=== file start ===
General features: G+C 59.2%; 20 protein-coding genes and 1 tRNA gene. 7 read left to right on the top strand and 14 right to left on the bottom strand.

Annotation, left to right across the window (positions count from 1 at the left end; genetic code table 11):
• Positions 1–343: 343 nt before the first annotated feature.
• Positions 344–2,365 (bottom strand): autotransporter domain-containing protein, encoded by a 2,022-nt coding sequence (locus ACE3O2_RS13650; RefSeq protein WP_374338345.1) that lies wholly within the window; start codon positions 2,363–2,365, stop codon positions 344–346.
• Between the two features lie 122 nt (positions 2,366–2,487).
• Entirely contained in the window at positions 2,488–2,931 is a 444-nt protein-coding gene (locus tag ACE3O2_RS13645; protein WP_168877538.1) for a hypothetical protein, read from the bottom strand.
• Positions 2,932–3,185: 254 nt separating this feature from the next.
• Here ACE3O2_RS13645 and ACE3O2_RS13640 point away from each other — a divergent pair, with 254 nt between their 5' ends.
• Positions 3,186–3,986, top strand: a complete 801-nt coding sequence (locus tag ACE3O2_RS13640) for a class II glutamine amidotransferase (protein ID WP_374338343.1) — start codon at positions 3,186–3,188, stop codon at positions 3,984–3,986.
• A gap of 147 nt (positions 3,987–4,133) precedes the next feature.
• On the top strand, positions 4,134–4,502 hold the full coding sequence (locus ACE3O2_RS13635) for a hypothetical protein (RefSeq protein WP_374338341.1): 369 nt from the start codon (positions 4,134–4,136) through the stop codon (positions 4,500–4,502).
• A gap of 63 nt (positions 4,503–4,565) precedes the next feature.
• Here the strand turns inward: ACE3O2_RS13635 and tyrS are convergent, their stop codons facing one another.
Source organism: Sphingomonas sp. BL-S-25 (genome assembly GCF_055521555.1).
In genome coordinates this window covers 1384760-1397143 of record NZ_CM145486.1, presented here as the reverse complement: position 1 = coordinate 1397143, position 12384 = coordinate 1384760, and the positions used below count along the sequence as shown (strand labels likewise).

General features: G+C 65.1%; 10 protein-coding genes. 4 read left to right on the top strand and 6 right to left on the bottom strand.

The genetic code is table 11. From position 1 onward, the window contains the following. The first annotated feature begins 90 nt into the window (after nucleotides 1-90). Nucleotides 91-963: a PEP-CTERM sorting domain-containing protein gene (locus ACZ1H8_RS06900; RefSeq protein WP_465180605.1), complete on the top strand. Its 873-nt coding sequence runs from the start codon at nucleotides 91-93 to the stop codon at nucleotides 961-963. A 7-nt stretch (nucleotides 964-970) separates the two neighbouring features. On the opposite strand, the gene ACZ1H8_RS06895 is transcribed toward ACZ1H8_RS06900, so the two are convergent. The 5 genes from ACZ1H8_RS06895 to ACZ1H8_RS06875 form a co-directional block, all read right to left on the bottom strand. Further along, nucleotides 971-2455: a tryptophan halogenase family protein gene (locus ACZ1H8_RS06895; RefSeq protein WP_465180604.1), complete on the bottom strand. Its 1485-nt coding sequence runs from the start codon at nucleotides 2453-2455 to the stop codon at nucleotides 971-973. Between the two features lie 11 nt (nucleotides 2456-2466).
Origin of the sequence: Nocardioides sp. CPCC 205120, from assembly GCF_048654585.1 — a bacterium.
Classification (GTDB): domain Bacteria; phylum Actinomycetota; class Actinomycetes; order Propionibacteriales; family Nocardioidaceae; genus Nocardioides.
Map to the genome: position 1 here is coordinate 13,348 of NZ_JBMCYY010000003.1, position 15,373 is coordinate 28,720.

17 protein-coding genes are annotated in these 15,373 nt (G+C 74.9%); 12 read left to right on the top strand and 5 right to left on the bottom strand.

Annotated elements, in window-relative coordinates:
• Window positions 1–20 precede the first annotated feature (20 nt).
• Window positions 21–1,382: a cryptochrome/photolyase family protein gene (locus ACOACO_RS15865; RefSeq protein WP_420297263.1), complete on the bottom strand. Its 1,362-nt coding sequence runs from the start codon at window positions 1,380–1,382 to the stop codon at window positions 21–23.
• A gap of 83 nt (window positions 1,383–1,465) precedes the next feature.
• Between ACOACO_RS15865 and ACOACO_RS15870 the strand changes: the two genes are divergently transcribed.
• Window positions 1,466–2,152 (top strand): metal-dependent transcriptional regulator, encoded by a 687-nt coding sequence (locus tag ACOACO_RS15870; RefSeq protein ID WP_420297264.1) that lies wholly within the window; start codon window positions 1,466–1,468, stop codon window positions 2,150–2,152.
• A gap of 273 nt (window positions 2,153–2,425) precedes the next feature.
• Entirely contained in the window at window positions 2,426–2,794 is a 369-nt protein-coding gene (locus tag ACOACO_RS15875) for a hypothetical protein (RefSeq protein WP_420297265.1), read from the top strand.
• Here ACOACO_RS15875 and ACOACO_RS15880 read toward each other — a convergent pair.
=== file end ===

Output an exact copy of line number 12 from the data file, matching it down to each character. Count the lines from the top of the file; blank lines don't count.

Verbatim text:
• A gap of 63 nt (positions 4,503–4,565) precedes the next feature.